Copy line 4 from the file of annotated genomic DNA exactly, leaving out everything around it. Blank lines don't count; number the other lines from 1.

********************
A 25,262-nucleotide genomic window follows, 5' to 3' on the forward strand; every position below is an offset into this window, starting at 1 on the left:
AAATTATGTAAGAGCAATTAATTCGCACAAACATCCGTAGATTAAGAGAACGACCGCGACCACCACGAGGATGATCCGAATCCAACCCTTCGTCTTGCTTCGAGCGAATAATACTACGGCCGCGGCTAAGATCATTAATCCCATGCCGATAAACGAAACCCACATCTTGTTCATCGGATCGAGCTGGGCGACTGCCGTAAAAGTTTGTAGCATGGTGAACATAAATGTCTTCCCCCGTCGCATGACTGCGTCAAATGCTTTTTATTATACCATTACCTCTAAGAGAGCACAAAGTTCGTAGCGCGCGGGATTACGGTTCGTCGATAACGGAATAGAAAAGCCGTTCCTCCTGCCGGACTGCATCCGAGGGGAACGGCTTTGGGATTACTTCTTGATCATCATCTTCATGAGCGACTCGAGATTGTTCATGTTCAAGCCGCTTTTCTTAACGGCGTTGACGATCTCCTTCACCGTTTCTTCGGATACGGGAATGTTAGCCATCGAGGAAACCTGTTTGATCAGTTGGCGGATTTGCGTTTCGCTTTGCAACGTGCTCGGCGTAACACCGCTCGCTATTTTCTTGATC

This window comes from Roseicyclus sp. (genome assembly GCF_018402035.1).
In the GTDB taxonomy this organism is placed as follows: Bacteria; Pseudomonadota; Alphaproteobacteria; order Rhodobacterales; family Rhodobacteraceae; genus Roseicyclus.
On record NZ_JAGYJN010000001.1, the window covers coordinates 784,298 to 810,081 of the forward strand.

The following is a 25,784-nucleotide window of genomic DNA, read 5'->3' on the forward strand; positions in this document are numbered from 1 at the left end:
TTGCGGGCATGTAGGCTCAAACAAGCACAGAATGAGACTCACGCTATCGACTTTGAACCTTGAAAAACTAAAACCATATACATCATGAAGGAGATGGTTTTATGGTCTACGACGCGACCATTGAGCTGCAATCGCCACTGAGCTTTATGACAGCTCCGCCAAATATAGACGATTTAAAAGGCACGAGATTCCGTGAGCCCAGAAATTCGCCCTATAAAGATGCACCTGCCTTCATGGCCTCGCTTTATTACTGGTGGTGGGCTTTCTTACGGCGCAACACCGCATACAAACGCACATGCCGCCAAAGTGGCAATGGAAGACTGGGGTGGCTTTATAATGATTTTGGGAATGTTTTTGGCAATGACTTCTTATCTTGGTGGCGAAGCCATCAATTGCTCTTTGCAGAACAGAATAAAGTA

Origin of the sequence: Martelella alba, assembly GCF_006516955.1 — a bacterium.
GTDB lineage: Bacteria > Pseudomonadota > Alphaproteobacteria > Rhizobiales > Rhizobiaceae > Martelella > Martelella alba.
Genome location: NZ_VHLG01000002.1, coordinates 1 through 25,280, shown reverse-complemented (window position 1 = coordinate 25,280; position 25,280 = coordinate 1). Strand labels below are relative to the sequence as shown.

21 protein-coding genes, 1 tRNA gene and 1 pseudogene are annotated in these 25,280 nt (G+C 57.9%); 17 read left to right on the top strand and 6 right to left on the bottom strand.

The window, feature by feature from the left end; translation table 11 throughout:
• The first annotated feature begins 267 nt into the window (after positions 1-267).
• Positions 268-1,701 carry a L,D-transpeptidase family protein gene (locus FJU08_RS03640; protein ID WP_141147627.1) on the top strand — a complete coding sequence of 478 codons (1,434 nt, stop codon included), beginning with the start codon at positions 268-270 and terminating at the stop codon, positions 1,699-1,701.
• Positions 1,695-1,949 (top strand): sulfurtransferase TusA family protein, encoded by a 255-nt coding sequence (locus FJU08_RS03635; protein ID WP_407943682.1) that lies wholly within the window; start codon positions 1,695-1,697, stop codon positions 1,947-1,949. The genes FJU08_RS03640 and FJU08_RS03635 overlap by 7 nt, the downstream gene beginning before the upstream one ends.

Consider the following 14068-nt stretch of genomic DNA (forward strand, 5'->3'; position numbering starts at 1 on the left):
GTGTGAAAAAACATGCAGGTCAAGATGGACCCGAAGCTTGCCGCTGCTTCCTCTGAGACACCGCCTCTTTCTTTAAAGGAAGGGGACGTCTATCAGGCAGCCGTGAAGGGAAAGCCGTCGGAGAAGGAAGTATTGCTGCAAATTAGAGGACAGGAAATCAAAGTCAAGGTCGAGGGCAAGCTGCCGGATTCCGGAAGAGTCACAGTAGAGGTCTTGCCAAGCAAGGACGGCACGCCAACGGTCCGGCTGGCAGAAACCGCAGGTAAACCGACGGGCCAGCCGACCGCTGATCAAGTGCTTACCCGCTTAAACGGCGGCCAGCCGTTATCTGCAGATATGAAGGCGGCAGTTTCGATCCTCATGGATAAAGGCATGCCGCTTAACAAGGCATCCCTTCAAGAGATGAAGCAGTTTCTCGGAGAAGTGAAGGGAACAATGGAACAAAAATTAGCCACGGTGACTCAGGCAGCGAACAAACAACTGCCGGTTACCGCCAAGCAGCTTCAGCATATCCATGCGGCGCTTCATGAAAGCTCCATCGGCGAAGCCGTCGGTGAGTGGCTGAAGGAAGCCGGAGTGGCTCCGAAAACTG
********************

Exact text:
In the GTDB taxonomy this organism is placed as follows: Bacteria; Pseudomonadota; Alphaproteobacteria; order Rhodobacterales; family Rhodobacteraceae; genus Roseicyclus.